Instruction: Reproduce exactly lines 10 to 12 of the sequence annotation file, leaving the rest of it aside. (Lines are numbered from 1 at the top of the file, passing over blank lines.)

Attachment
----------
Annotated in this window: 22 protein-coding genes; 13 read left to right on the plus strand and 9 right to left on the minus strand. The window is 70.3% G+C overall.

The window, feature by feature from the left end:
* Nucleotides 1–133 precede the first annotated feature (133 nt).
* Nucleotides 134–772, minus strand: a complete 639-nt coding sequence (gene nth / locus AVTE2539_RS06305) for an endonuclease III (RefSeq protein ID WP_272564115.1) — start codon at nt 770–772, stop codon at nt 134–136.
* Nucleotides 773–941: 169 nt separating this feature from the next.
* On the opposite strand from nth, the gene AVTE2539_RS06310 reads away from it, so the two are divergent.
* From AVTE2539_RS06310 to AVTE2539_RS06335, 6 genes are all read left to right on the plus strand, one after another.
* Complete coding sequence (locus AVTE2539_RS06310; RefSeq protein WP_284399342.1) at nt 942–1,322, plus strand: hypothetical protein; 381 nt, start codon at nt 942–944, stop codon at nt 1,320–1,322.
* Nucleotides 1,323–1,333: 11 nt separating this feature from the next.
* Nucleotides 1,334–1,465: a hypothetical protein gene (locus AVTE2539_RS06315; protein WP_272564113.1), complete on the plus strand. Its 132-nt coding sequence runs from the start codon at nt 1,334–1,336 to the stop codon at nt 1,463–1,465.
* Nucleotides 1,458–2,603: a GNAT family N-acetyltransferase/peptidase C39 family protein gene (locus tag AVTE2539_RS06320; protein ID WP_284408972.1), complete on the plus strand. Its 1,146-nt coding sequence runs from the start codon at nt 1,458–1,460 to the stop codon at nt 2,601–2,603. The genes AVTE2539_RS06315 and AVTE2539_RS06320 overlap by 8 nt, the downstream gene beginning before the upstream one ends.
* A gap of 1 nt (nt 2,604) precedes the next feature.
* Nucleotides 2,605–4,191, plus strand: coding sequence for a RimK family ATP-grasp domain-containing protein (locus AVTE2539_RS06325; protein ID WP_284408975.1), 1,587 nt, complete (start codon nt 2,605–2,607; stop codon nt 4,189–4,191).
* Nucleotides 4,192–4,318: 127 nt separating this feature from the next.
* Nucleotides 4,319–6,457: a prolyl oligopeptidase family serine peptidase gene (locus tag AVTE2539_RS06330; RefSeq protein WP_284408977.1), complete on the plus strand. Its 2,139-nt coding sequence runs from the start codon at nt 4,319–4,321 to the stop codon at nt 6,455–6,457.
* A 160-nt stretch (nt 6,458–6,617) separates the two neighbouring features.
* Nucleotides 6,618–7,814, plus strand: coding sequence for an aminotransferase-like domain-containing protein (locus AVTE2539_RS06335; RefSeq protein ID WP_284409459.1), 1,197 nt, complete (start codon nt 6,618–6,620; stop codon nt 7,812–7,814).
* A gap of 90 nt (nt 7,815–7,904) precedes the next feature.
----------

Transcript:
* Nucleotides 1,334–1,465: a hypothetical protein gene (locus AVTE2539_RS06315; protein WP_272564113.1), complete on the plus strand. Its 132-nt coding sequence runs from the start codon at nt 1,334–1,336 to the stop codon at nt 1,463–1,465.
* Nucleotides 1,458–2,603: a GNAT family N-acetyltransferase/peptidase C39 family protein gene (locus tag AVTE2539_RS06320; protein ID WP_284408972.1), complete on the plus strand. Its 1,146-nt coding sequence runs from the start codon at nt 1,458–1,460 to the stop codon at nt 2,601–2,603. The genes AVTE2539_RS06315 and AVTE2539_RS06320 overlap by 8 nt, the downstream gene beginning before the upstream one ends.
* A gap of 1 nt (nt 2,604) precedes the next feature.